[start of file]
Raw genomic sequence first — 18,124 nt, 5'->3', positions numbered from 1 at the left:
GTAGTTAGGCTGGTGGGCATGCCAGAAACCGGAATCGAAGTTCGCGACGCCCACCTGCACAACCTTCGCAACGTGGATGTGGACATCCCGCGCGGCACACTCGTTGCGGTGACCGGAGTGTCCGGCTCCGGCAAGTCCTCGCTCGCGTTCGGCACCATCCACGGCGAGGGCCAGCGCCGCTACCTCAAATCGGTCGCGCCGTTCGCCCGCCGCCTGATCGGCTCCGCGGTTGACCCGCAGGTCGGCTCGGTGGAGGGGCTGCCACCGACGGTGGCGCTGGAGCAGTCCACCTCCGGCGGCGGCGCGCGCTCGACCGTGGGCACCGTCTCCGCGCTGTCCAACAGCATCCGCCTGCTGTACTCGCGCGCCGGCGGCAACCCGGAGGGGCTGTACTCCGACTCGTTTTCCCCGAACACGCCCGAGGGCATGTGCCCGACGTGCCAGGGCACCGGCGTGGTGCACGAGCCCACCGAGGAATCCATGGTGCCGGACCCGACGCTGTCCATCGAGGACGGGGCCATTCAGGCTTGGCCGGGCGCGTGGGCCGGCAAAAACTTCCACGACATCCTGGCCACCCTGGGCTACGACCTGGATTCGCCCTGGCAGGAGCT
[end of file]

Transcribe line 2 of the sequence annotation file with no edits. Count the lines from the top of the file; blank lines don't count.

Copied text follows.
GTAGTTAGGCTGGTGGGCATGCCAGAAACCGGAATCGAAGTTCGCGACGCCCACCTGCACAACCTTCGCAACGTGGATGTGGACATCCCGCGCGGCACACTCGTTGCGGTGACCGGAGTGTCCGGCTCCGGCAAGTCCTCGCTCGCGTTCGGCACCATCCACGGCGAGGGCCAGCGCCGCTACCTCAAATCGGTCGCGCCGTTCGCCCGCCGCCTGATCGGCTCCGCGGTTGACCCGCAGGTCGGCTCGGTGGAGGGGCTGCCACCGACGGTGGCGCTGGAGCAGTCCACCTCCGGCGGCGGCGCGCGCTCGACCGTGGGCACCGTCTCCGCGCTGTCCAACAGCATCCGCCTGCTGTACTCGCGCGCCGGCGGCAACCCGGAGGGGCTGTACTCCGACTCGTTTTCCCCGAACACGCCCGAGGGCATGTGCCCGACGTGCCAGGGCACCGGCGTGGTGCACGAGCCCACCGAGGAATCCATGGTGCCGGACCCGACGCTGTCCATCGAGGACGGGGCCATTCAGGCTTGGCCGGGCGCGTGGGCCGGCAAAAACTTCCACGACATCCTGGCCACCCTGGGCTACGACCTGGATTCGCCCTGGCAGGAGCT